Hope Costs $2.26

If you followed my blog you may remember the issue I brought up about the local rescue mission and it’s fund raising practices. Basic message, for X number of dollars and spare cents you can buy a meal for a homeless person. It’s been a very successful campaign. The problem is, I have eaten at the mission. I know what the food is like, or should I say, “not like.” What the meals are not, is worth the amount of money they say goes towards meals at the mission. A common breakfast at the rescue mission consisted of a scoop of soggy rice sometimes covered with gravy and a couple pieces of often stale bread, and a day old donut. What this meal wasn’t, was worth more than 50 cents.

Moreover, I know that the majority of the food given to the homeless at the mission is donated, so regardless of any particular meal being worth a couple bucks, the rescue mission certainly isn’t spending the amount of money on food they are collecting on behalf of the homeless.

So, now look at what they’ve done. They continue with the same advertisement, sans the line, “buys a meal for a homeless person.” Now the message looks a bit odd. I guess they are just expecting people to fill in the blanks. Or maybe, what they are actually saying is that Hope costs $2.26. Or for that amount of money they will give some hope to the homeless. I don’t know.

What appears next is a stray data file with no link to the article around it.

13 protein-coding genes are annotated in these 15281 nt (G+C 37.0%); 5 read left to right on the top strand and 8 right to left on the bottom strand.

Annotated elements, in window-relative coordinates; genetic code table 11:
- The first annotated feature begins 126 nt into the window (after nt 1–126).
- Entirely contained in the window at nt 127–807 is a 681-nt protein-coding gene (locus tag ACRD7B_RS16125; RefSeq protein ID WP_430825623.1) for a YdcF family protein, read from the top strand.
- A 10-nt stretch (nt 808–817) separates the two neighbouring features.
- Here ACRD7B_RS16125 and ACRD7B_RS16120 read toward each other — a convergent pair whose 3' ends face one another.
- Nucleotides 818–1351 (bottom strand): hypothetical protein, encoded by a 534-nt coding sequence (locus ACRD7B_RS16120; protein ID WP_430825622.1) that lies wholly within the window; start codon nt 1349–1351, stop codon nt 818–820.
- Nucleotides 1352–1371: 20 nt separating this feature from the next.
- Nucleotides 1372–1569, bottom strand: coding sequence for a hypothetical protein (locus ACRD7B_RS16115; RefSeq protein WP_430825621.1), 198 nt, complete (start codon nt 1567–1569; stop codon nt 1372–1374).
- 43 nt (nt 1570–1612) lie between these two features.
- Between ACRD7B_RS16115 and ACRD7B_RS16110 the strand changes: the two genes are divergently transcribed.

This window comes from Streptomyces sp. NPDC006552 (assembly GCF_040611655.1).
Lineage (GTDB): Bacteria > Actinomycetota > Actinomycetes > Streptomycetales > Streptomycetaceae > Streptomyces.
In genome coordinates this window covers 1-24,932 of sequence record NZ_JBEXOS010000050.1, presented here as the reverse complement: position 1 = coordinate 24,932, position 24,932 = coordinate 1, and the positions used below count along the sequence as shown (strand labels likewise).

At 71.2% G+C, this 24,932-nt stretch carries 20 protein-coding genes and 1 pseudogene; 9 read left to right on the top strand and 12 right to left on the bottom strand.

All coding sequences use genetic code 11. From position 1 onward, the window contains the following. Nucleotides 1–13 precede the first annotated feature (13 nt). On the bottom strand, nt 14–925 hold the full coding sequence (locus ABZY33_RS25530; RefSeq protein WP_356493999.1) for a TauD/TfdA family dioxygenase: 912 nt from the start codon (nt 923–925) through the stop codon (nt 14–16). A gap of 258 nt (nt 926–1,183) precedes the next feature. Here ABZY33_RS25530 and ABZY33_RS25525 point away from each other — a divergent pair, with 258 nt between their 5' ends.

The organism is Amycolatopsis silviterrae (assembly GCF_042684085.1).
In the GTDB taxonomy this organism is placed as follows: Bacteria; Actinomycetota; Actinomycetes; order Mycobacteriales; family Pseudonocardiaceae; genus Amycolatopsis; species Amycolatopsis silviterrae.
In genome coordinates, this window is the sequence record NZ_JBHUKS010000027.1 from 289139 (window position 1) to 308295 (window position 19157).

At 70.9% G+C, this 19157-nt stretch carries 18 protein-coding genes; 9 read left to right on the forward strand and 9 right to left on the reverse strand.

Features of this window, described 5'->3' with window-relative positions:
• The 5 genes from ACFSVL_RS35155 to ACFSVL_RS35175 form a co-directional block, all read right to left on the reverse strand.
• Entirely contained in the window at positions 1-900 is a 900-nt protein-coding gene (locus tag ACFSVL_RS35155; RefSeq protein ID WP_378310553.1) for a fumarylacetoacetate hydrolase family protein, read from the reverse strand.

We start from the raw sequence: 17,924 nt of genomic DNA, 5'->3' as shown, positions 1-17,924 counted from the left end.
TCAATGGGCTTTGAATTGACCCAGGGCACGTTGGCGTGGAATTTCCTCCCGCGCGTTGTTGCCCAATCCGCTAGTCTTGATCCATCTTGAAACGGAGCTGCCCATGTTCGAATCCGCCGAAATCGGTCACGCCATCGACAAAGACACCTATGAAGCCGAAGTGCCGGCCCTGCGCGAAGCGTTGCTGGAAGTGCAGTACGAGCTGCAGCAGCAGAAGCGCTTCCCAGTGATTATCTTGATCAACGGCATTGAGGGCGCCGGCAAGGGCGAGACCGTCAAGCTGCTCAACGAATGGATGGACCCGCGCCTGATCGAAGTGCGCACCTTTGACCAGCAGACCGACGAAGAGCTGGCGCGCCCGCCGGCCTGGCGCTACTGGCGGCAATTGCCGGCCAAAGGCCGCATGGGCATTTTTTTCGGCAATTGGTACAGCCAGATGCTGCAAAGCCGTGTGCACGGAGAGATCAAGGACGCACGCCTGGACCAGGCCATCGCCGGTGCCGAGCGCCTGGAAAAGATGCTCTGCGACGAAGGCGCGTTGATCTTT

What I would like to see is a break down of that $2.26. How much of that is actually making it down to the homeless, and how much of it is diverted to “overhead.” There are cheaper ways of helping the homeless. See http://thekeyalliance.org for more info on that.

Here’s hoping that the homeless will actually get a meal worth $2.26.


About Kevin Barbieux

I have been diagnosed as being chronically homeless. I write about my experiences and opinions of being homeless

One comment

  1. I just hopped, not hoped, into your blog and scrolled down to this posting. At CityTeam in San Jose, CA we eat pretty well. However, I think having the food made 'to-go' would be a better solution than having to stand in line, hoping (there's that word again) to get out into the world with enough time to do my daily business. Oh yeah, then getting back to the mission before dinner, which starts at 5 pm, leaves us 'needy' people in need of extra time between post-breakfeast (7 am) and dinner.

    -PickTrevor in San Jose


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